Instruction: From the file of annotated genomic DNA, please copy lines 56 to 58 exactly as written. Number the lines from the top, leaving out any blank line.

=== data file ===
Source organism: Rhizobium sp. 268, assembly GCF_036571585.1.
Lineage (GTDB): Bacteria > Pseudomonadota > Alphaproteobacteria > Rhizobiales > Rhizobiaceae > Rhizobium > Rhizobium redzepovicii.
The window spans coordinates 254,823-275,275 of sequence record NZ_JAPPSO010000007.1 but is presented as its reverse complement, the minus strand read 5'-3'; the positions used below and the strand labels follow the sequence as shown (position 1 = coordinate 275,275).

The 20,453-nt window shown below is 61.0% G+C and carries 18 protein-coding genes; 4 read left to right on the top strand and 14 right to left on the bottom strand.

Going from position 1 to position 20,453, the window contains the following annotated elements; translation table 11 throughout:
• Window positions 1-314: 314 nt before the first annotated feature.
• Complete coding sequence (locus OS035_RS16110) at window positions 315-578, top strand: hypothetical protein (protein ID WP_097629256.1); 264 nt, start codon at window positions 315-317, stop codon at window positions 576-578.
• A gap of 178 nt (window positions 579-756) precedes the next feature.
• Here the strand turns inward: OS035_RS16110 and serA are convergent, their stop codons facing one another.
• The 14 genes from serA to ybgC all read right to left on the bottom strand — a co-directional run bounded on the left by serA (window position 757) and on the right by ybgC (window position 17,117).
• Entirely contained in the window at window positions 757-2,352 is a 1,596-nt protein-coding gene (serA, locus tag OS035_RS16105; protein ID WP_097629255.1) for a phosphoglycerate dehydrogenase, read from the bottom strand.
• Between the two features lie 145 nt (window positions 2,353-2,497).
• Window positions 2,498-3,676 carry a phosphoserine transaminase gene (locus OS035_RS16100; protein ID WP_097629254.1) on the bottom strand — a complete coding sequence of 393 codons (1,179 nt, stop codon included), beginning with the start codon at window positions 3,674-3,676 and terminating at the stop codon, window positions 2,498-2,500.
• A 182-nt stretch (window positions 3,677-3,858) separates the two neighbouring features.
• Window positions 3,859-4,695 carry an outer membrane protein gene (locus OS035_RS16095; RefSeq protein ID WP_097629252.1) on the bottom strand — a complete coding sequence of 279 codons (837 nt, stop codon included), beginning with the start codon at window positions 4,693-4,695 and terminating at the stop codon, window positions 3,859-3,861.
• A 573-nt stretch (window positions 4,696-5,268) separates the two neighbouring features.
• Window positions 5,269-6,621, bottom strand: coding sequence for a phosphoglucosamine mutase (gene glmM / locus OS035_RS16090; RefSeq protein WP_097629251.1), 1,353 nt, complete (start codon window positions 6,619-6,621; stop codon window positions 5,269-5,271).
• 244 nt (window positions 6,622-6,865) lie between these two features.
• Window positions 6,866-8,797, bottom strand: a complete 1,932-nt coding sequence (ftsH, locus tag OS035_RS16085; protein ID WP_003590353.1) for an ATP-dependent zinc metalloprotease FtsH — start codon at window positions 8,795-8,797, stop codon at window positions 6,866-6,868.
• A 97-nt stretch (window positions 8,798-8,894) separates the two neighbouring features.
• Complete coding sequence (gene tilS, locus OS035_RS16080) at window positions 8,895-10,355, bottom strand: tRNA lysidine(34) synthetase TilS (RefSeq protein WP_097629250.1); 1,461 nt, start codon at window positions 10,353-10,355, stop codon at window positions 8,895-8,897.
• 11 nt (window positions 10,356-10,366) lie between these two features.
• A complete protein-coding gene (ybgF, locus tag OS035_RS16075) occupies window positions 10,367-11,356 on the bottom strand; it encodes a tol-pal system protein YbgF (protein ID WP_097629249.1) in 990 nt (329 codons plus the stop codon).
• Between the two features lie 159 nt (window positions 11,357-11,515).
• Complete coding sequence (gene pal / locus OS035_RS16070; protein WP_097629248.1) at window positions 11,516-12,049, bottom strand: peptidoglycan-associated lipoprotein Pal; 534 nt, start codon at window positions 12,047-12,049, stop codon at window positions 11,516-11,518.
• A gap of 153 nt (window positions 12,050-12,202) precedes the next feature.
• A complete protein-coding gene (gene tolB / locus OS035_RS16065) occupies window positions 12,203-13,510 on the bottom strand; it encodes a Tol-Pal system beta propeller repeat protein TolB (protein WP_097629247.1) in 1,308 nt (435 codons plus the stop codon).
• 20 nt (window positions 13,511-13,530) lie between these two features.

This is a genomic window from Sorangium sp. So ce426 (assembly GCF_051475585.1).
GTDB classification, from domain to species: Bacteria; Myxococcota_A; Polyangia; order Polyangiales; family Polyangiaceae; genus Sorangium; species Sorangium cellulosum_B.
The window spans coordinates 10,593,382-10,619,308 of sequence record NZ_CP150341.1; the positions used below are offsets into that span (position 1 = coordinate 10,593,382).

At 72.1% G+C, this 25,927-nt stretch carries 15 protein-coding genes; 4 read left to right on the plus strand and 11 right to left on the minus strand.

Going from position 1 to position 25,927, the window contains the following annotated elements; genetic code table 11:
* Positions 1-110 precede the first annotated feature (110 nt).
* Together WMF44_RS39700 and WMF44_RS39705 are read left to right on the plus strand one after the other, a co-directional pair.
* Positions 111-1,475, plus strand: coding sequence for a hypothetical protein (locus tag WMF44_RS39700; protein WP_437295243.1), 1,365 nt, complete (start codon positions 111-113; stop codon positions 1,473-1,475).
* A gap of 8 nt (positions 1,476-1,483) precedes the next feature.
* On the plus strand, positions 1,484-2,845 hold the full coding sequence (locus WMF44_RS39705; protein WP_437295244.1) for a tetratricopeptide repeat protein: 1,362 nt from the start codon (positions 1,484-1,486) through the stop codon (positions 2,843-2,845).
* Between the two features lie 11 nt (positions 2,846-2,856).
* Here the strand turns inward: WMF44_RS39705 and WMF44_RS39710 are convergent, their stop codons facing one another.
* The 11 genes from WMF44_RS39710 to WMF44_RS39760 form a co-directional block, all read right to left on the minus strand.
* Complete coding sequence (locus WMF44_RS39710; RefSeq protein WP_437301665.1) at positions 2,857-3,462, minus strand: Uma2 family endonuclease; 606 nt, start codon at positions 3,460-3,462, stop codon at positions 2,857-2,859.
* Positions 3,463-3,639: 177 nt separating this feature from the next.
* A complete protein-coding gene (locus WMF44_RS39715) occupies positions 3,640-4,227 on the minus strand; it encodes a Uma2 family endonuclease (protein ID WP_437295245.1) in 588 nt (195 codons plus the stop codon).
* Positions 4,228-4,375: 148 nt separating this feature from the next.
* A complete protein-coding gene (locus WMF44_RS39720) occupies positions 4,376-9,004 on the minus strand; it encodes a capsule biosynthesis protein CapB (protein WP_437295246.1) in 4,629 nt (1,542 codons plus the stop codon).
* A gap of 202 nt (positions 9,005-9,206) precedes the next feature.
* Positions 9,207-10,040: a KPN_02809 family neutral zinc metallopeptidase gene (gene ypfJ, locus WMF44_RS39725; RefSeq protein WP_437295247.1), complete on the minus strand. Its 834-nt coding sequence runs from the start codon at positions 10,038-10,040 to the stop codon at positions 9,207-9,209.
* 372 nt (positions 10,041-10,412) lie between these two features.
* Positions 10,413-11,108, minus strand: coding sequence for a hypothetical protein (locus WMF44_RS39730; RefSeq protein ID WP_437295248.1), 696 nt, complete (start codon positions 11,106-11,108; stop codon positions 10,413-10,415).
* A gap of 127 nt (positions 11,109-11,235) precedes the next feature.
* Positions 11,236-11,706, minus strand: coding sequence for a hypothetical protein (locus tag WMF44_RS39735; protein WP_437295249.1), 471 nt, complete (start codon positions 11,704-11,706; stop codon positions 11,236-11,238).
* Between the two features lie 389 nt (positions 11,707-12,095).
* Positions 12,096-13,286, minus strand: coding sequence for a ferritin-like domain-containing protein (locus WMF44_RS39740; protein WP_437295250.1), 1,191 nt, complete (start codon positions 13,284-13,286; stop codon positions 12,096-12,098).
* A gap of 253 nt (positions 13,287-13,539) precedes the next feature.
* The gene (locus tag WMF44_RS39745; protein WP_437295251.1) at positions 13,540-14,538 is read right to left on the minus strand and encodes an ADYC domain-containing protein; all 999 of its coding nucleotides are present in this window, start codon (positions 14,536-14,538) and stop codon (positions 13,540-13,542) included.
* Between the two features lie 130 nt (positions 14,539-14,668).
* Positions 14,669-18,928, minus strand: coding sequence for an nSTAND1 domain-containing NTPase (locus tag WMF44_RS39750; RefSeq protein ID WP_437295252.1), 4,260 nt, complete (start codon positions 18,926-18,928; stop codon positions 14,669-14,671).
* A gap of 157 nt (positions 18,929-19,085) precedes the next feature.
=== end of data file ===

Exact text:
* The gene (locus tag WMF44_RS39745; protein WP_437295251.1) at positions 13,540-14,538 is read right to left on the minus strand and encodes an ADYC domain-containing protein; all 999 of its coding nucleotides are present in this window, start codon (positions 14,536-14,538) and stop codon (positions 13,540-13,542) included.
* Between the two features lie 130 nt (positions 14,539-14,668).
* Positions 14,669-18,928, minus strand: coding sequence for an nSTAND1 domain-containing NTPase (locus tag WMF44_RS39750; RefSeq protein ID WP_437295252.1), 4,260 nt, complete (start codon positions 18,926-18,928; stop codon positions 14,669-14,671).